CHICAGO — Life on the campaign trail can be intense, unforgiving and even confrontational – but one thing it is never supposed to be is physical, a fact that appears to have been forgotten by some campaigns this year as they struggle to cope with the media spotlight.
The latest offense came Wednesday when Herman Cain’s campaign had to apologize for a bizarre incident at one of its Florida events.
A CBS News reporter was body-checked into the campaign bus by a man who at first identified himself as a journalist, then suggested he was a member of the campaign, and later turned out to be a county police officer.
ABC News’ reporter Susan Archer was pushed so hard at an event in Miami that she screamed out in protest.
These confrontations events are not likely to continue for Cain. It was announced Thursday that he had asked for and would receive Secret Service protection.
“[Homeland Security] Secretary Napolitano, at the request of the Cain campaign, consulted with the Congressional Advisory Committee, which today authorized protection for Cain,” George Ogilvy of the Secret Service said in a statement.
In the heat of the campaign season – when candidates are constantly surrounded by reporters – both sides have to exercise discipline and restraint. If reporters can’t get close enough to the candidate to ask a question or shoot quality video, then they need to accept it and deal with it. But if a candidate can’t avoid reporters – even when they want to – then it is not acceptable for security to intervene in a physical fashion.
Unfortunately, that is exactly what has happened too often this year as the Republican primary has kicked into high gear. The most egregious incident occurred in July when ABC News’ investigative correspondent, Brian Ross, was shoved by Michele Bachmann’s security team at an event in South Carolina after asking if the congresswoman had missed any votes because of her migraines.
“The staff came up and pushed me away,” Ross said on ABC’s “The View” days afterward.
At the time, Bachmann was under intense media scrutiny, not only because of her migraines but also for her status as the frontrunner in the crucial first voting state of Iowa.
In the days after the South Carolina incident, Bachmann’s security team was relentless in its efforts to keep the media away from her. As she toured Iowa that week, a team of security guards hovered constantly by her side, more as a deterrent to reporters hoping to ask her questions than because of any possible physical threat. If you managed to get close enough to Bachmann to ask a question, the security guards would step in front of you, shielding you from the candidate. When the congresswoman would leave events, the security guards would form mobile rope-lines to box out reporters as she made her way to her bus.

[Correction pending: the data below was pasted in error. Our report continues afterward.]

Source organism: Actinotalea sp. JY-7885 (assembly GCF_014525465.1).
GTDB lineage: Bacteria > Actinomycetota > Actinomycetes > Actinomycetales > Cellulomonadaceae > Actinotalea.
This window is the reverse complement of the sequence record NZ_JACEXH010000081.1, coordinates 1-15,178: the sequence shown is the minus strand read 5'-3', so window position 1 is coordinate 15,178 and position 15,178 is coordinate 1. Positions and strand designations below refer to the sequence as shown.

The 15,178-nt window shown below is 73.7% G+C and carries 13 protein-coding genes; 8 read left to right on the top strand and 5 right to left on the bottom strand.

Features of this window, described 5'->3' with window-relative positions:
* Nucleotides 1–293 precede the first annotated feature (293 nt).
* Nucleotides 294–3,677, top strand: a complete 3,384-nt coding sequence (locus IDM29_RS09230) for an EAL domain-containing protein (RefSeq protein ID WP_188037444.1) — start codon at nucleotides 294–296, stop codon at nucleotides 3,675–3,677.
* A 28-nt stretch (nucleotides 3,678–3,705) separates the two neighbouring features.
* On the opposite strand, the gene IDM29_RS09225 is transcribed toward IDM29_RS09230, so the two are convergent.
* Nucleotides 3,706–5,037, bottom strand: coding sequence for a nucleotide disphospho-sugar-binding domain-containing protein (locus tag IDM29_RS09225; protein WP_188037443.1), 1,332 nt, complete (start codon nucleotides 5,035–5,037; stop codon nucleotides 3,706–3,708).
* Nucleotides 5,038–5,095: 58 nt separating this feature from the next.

The over-the-top Bachmann security team quickly became notorious on the campaign trail. Months later at an event in New Hampshire, Politico reporter Jonathan Martin asked Rick Perry a question as the Texas governor stepped into his car to leave, but a security guard put his arm out and blocked Martin.
“Is this the Bachmann campaign or the Perry campaign?” Martin asked, according to reports.
Security confrontations have not been limited to Perry, Bachmann and Cain. On the very same day of the Cain campaign’s Florida incidents, a CBS reporter following Ron Paul in Washington, D.C., was reprimanded by the Texas congressman for acting too aggressively.
“Oh that’s rude. You shouldn’t push her. That’s not nice,” Paul scolded the CBS reporter.
Of course, on plenty of occasions the reporters themselves are to blame. Take a lot of young, eager reporters, put them at the forefront of a frenetic news story, subject them to the pressures of the modern media environment, and you have a recipe for disaster.
But the campaigns bear responsibility, too. Two factors stand out in particular: organization and accessibility.
In the case of the former, campaigns routinely want to opt for smaller venues to make sure they will fill up with supporters, avoiding those dreaded moments when it appears that a candidate is speaking to an empty, lackluster crowd. But by picking smaller venues – and sometimes doing so only a day or two before the event – campaigns are asking for trouble.
While, of course, campaigns want to seek the biggest possible turnout from supporters, casual onlookers and members of the media, any event that is over capacity can cause real problems for everyone involved – even Cain, himself, was the victim of some jostling at one of his Florida stops.
Accessibility is also crucial. When campaigns shut out traveling reporters from any access to the candidate by not holding media availabilities, for instance – especially at times of peak interest – reporters then try to ask questions before or after events, such as in the case of Bachmann’s migraine controversy. That sets the stage for run-ins such as Bachmann’s confrontation with Ross and Cain’s incident in Florida.
Ultimately, all sides share in the blame, but as the campaign season heats up this winter, here’s hoping that cooler heads will prevail in the end.
Matthew Jaffe is covering the 2012 campaign for ABC News and Univision.